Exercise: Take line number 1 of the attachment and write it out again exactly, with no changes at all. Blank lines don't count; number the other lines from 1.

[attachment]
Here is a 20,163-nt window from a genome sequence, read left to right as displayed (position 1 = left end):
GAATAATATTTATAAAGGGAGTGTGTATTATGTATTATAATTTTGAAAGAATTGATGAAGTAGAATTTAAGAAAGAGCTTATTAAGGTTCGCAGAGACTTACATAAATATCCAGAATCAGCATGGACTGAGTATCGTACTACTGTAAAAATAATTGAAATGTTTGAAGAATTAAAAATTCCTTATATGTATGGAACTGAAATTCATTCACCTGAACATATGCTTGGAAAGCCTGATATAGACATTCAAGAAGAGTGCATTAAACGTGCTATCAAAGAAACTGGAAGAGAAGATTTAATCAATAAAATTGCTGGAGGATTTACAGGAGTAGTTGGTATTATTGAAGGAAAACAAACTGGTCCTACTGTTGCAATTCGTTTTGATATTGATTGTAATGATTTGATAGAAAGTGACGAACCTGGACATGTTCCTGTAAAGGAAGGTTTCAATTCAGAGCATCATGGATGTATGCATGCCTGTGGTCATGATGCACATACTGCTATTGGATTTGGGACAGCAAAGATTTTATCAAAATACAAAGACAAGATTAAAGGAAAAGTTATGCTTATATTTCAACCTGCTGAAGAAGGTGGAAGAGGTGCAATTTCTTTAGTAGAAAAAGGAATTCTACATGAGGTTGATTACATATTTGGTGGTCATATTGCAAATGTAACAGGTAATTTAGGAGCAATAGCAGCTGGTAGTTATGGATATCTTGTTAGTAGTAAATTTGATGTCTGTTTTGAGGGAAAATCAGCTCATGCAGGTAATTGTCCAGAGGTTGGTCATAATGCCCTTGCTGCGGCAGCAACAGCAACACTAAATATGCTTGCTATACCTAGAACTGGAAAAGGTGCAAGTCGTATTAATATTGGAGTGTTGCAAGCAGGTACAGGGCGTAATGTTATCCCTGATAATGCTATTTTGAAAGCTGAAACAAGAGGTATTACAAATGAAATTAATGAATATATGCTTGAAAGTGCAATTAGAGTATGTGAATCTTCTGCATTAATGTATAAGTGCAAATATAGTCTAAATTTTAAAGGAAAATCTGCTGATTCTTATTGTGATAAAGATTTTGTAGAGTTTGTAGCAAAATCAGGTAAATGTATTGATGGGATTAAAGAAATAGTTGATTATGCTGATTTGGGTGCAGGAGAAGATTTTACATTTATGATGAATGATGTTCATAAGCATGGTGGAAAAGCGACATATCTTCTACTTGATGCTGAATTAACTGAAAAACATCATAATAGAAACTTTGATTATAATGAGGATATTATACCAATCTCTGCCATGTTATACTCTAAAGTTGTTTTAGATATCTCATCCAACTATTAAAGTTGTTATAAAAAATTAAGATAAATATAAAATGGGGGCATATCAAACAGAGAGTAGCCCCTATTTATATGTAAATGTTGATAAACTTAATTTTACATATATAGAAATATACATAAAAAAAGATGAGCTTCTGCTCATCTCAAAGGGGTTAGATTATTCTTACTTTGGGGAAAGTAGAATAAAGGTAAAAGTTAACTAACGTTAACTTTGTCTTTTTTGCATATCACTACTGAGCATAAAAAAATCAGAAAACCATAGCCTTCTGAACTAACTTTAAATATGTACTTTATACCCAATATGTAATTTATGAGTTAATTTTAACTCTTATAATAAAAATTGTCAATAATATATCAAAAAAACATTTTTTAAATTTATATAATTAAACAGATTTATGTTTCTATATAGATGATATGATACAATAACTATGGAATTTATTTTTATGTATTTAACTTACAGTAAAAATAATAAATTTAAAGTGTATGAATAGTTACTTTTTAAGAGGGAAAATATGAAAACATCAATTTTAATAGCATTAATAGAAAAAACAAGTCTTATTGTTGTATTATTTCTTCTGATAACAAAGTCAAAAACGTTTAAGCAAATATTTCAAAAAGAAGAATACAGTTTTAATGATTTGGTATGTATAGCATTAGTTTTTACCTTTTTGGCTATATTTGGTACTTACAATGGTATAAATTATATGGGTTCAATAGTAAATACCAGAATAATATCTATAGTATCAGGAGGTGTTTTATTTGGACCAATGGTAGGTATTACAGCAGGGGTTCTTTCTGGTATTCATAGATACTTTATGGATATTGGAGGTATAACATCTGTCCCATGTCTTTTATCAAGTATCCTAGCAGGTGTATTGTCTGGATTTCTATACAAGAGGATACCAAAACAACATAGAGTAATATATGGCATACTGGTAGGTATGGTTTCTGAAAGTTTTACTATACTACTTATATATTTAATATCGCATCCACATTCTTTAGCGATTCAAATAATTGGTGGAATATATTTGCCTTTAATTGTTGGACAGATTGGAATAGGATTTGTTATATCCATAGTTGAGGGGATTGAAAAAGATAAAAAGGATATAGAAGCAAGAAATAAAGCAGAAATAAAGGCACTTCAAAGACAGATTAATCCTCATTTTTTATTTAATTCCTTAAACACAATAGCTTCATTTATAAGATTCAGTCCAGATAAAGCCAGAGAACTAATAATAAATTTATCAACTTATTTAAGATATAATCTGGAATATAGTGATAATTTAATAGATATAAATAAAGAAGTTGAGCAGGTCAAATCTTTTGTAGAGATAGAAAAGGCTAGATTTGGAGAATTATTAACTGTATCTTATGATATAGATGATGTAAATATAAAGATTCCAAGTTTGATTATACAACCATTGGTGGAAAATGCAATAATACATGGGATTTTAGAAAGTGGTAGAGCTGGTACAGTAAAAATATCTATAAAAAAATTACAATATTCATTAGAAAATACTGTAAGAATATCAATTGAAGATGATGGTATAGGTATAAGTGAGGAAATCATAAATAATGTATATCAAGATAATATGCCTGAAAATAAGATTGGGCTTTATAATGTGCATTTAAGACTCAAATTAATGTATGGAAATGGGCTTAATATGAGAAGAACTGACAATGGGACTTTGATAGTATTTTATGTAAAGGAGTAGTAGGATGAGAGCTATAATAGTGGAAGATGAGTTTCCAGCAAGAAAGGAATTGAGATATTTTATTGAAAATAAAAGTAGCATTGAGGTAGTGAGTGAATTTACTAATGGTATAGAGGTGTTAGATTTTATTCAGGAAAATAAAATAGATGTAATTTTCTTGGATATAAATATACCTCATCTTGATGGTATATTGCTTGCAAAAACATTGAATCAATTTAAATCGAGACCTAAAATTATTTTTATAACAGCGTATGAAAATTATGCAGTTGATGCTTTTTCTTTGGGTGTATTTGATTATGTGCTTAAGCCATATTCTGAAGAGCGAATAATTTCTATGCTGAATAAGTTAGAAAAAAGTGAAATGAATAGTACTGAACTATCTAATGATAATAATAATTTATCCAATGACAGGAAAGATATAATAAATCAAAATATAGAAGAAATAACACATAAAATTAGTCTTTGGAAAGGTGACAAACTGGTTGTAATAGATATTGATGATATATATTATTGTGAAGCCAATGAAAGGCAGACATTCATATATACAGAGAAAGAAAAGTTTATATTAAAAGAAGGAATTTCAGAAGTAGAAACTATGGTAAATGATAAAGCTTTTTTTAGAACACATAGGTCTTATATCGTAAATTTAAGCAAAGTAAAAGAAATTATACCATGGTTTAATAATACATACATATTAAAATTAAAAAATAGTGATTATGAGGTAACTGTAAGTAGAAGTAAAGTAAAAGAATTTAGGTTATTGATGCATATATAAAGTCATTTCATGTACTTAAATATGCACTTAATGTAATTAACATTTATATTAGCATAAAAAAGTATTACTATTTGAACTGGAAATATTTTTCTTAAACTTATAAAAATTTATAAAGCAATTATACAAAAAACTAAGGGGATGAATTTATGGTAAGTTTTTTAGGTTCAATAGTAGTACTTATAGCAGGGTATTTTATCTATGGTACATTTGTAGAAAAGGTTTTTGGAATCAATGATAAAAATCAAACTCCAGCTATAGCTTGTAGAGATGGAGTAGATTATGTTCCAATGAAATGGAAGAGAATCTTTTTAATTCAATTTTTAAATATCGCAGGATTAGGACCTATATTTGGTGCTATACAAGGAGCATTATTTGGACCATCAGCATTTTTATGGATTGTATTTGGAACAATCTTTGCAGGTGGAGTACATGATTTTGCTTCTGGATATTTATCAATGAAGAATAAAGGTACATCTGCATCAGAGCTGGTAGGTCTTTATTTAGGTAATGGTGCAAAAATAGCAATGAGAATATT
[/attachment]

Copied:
Here is a 20,163-nt window from a genome sequence, read left to right as displayed (position 1 = left end):